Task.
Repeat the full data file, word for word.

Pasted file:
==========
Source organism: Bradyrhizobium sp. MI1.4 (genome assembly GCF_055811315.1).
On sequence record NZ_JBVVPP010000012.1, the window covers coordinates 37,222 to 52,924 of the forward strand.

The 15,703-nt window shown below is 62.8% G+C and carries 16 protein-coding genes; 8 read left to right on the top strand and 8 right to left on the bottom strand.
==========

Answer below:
Source organism: Bradyrhizobium sp. MI1.4 (genome assembly GCF_055811315.1).
On sequence record NZ_JBVVPP010000012.1, the window covers coordinates 37,222 to 52,924 of the forward strand.

The 15,703-nt window shown below is 62.8% G+C and carries 16 protein-coding genes; 8 read left to right on the top strand and 8 right to left on the bottom strand.